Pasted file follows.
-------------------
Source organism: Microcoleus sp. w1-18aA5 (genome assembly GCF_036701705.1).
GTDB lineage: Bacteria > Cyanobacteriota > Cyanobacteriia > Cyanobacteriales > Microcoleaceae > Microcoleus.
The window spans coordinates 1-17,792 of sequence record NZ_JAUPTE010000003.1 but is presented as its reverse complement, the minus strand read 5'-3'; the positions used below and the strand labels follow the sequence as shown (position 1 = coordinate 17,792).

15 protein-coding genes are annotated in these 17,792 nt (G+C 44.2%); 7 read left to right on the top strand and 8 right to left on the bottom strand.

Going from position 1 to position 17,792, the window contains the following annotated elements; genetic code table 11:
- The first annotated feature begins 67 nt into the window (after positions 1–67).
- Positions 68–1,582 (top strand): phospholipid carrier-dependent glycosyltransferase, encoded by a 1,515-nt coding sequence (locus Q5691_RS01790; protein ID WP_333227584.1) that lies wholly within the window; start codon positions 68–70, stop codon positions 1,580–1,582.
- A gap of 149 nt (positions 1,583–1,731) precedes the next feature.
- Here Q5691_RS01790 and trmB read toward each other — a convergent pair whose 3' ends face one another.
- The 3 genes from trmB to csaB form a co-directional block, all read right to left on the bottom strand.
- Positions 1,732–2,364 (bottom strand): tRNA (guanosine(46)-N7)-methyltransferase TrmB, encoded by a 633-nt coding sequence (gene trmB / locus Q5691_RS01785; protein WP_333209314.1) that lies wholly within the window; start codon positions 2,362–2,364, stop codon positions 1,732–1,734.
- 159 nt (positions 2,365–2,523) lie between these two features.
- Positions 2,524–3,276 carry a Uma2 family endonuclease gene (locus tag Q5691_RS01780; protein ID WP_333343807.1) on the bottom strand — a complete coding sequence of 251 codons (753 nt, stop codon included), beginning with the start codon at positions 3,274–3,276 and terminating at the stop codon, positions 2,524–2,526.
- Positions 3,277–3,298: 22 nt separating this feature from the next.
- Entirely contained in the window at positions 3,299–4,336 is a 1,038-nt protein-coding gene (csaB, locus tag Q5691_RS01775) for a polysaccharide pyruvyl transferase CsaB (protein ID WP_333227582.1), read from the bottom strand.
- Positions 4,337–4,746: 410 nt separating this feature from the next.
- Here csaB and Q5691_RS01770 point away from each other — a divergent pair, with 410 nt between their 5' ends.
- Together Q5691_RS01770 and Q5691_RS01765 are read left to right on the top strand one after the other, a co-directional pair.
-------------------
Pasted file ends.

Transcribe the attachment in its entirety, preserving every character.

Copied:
Source organism: Microcoleus sp. w1-18aA5 (genome assembly GCF_036701705.1).
GTDB lineage: Bacteria > Cyanobacteriota > Cyanobacteriia > Cyanobacteriales > Microcoleaceae > Microcoleus.
The window spans coordinates 1-17,792 of sequence record NZ_JAUPTE010000003.1 but is presented as its reverse complement, the minus strand read 5'-3'; the positions used below and the strand labels follow the sequence as shown (position 1 = coordinate 17,792).

15 protein-coding genes are annotated in these 17,792 nt (G+C 44.2%); 7 read left to right on the top strand and 8 right to left on the bottom strand.

Going from position 1 to position 17,792, the window contains the following annotated elements; genetic code table 11:
- The first annotated feature begins 67 nt into the window (after positions 1–67).
- Positions 68–1,582 (top strand): phospholipid carrier-dependent glycosyltransferase, encoded by a 1,515-nt coding sequence (locus Q5691_RS01790; protein ID WP_333227584.1) that lies wholly within the window; start codon positions 68–70, stop codon positions 1,580–1,582.
- A gap of 149 nt (positions 1,583–1,731) precedes the next feature.
- Here Q5691_RS01790 and trmB read toward each other — a convergent pair whose 3' ends face one another.
- The 3 genes from trmB to csaB form a co-directional block, all read right to left on the bottom strand.
- Positions 1,732–2,364 (bottom strand): tRNA (guanosine(46)-N7)-methyltransferase TrmB, encoded by a 633-nt coding sequence (gene trmB / locus Q5691_RS01785; protein WP_333209314.1) that lies wholly within the window; start codon positions 2,362–2,364, stop codon positions 1,732–1,734.
- 159 nt (positions 2,365–2,523) lie between these two features.
- Positions 2,524–3,276 carry a Uma2 family endonuclease gene (locus tag Q5691_RS01780; protein ID WP_333343807.1) on the bottom strand — a complete coding sequence of 251 codons (753 nt, stop codon included), beginning with the start codon at positions 3,274–3,276 and terminating at the stop codon, positions 2,524–2,526.
- Positions 3,277–3,298: 22 nt separating this feature from the next.
- Entirely contained in the window at positions 3,299–4,336 is a 1,038-nt protein-coding gene (csaB, locus tag Q5691_RS01775) for a polysaccharide pyruvyl transferase CsaB (protein ID WP_333227582.1), read from the bottom strand.
- Positions 4,337–4,746: 410 nt separating this feature from the next.
- Here csaB and Q5691_RS01770 point away from each other — a divergent pair, with 410 nt between their 5' ends.
- Together Q5691_RS01770 and Q5691_RS01765 are read left to right on the top strand one after the other, a co-directional pair.